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New York Times reporter must testify against his own source in leaks investigation, court rules

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Columbia University Graduate School of Journalism (STOCK)
Columbia University Graduate School of Journalism (STOCK)

In a major blow against freedom of the press, a federal appeals court in Virginia has ruled that New York Times journalist James Risen must testify against his own source as part of a leaks investigation led by the US Department of Justice. The contentious 2-1 decision holds that Risen must break his reporter's confidentiality and take the stand during the criminal trial of a former CIA officer who is being charged for providing him with classified information.

Judges William Byrd Traxler Jr. and Albert Diaz wrote that "Risen’s direct, firsthand account of the criminal conduct indicted by the grand jury cannot be obtained by alternative means," arguing that Risen is the "only witness who can offer this critical testimony." But Judge Roger Gregory, the third member of the panel, objected vehemently, saying that the majority's decision "exalts the interests of the government while unduly trampling those of the press, and in doing so, severely impinges on the press and the free flow of information in our society.”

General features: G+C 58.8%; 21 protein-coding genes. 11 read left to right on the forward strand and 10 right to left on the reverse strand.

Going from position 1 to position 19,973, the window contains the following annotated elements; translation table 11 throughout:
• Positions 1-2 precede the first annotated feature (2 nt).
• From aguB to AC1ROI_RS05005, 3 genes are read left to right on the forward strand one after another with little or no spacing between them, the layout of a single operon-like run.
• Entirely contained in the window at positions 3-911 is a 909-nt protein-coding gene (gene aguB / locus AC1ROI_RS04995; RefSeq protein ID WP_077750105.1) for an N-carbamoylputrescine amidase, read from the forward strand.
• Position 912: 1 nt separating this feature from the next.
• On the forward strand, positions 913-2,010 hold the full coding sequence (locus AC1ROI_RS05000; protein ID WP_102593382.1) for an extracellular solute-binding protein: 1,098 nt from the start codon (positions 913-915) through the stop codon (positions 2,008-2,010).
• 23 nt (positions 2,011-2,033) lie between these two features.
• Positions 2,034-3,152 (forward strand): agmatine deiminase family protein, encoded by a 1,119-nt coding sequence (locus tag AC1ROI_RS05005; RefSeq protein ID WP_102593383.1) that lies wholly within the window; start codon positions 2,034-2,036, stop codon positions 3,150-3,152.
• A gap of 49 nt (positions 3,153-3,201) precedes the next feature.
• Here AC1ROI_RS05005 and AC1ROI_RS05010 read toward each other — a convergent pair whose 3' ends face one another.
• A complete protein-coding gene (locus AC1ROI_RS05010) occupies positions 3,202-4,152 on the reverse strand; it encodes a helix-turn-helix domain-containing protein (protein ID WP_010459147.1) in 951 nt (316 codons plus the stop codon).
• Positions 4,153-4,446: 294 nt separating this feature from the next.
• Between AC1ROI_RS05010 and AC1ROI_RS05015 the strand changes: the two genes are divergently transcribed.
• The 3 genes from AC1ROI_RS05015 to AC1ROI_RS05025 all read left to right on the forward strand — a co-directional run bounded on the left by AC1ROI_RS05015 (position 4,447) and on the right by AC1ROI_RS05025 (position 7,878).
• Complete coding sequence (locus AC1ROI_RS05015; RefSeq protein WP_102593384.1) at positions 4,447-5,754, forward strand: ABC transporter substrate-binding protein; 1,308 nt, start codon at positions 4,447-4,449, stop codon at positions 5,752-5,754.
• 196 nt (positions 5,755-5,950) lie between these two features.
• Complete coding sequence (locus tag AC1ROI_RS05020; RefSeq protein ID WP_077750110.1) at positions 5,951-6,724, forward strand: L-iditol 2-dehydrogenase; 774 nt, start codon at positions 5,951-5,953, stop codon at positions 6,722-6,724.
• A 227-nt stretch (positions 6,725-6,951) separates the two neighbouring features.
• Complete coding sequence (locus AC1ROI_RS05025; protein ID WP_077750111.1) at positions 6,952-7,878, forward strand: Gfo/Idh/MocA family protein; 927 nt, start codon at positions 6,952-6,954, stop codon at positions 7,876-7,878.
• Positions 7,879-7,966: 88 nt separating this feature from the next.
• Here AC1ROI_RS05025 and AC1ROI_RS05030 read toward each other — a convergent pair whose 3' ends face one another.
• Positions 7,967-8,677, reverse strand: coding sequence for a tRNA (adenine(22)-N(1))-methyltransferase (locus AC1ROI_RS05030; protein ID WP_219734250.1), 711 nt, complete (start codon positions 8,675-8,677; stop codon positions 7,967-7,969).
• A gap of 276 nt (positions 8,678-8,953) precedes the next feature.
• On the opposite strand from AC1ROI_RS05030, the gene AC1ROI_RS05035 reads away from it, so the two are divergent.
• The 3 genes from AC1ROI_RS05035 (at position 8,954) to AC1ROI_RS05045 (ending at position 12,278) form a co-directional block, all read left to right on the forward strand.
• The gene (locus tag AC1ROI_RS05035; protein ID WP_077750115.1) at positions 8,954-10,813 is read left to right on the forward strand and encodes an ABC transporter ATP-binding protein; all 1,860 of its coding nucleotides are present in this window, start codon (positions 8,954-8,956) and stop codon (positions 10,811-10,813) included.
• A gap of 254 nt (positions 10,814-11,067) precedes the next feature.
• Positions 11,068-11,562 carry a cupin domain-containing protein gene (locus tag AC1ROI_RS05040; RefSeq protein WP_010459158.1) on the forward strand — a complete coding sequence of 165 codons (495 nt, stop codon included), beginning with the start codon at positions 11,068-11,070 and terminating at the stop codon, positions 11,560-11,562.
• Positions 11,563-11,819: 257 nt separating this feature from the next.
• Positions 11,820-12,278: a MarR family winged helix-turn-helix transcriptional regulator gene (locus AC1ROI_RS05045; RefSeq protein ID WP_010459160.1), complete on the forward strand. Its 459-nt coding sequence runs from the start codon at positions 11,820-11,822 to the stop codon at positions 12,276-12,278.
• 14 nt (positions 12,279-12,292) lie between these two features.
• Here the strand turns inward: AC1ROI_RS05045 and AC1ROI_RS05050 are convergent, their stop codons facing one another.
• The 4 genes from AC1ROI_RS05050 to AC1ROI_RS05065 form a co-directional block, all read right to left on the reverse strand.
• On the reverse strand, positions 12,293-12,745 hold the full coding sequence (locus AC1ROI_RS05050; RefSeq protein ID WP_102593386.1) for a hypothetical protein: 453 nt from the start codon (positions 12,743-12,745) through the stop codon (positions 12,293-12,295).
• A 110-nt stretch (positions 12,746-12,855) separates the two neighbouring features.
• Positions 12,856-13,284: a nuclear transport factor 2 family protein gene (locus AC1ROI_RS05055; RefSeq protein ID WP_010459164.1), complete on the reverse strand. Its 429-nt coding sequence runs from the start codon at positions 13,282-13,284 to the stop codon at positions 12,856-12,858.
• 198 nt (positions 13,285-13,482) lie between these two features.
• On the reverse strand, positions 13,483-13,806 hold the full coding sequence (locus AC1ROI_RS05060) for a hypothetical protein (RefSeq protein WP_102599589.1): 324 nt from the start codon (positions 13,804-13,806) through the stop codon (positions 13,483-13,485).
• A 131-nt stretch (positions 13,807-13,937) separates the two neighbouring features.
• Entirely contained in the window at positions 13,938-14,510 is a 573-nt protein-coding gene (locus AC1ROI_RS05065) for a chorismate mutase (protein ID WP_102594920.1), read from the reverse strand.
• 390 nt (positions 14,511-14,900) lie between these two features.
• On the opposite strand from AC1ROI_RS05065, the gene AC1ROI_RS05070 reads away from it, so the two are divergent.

Risen is prepared to go to jail rather than violate his source's confidentiality

The decision reflects an extreme "zero tolerance" view taken on by the Obama administration that has caused American journalists to become routinely entangled in criminal cases related to the leaking of classified information. In May, it was revealed that the Justice Department seized the private emails of Fox News journalist James Rosen after labeling him a "co-conspirator" in the low-level leak of a CIA report on North Korean nuclear tests. Earlier that same month, the Associated Press reported that the Justice Department had seized the phone records of more than 100 of its reporters over the course of three months as part of a different leaks investigation.

The resulting outrage has prompted action from Attorney General Eric Holder, who last week announced new guidelines which restrain his department's ability to obtain journalists' phone records during leak investigations. The New York Times says that Risen, a Pulitzer Prize-winning journalist and author who has been contesting the grand jury subpoena since 2011, plans to appeal the case and is prepared to do jail time rather than violate his source's confidentiality. Risen's source, former CIA agent Jeffrey Sterling, is being charged for providing information used in Risen's 2006 book, "State of War," which describes a Clinton era plot to give Iranian scientists faulty blueprints for a nuclear triggering device. Sterling faces charges under the Espionage Act of 1917, which the Obama administration has used to prosecute more leakers than all previous administrations combined.